Readers’ wildlife photos

Send in your photos, please! That is, if you want this feature to keep going.

Today’s selection is from regular Mark Sturtevant, whose IDs and captions I’ve indented.

I had recently described a visit to an “ichneumon tree”, a dead tree that had several giant ichneumon wasps on it. These are large wasps, and females have a very long ovipositor (described as the longest of any insect) for drilling into wood to parasitize the larva of a ‘horntail’ wasp. The ichneumons would repeatedly come to this tree for several days, and so I made it a high priority to come back as soon as possible for more pictures. Sure enough, on the second visit the wasps were still there, but among them was — a Mysterious Visitor.

To reprise, the first pictures show our two local species of giant ichneumons, both of which were on the tree. First is Megarhyssa macrurus

… and then the very formal looking Megarhyssa atrataThe slender wasp also in the pictures is one of several male giant ichneumons (possibly M. macrurus) that were presumably hoping to pass on their genes.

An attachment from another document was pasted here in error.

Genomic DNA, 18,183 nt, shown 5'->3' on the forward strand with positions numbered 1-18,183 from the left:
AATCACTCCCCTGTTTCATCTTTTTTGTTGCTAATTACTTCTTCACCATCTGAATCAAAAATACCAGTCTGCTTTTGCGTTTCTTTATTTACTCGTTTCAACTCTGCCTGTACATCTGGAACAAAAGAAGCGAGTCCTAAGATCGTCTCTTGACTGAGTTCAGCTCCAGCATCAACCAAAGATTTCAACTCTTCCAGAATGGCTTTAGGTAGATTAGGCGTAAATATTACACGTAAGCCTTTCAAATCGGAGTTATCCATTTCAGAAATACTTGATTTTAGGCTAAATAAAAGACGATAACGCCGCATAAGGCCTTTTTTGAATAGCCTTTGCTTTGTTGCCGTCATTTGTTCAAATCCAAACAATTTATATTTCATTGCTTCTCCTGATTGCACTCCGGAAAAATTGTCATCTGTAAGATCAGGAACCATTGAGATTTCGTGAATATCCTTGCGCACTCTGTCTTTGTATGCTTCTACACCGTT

Next is where things began to get a little weird. Here is a M. atrata, but note the little wasp in the foreground. At first I gave this no thought.

After some time, I noticed that the little wasp had moved on to one of the M. atrata females! The big ichneumon definitely was annoyed at this, as she wandered restlessly up and down the trunk and uselessly tried to swipe the little pest away. But the little wasp was able to stay upon her by sitting along her midline where it could not be reached. Eventually the giant ichneumon gave up and began to drill into the wood while her rider seemed to watch attentively. This was baffling.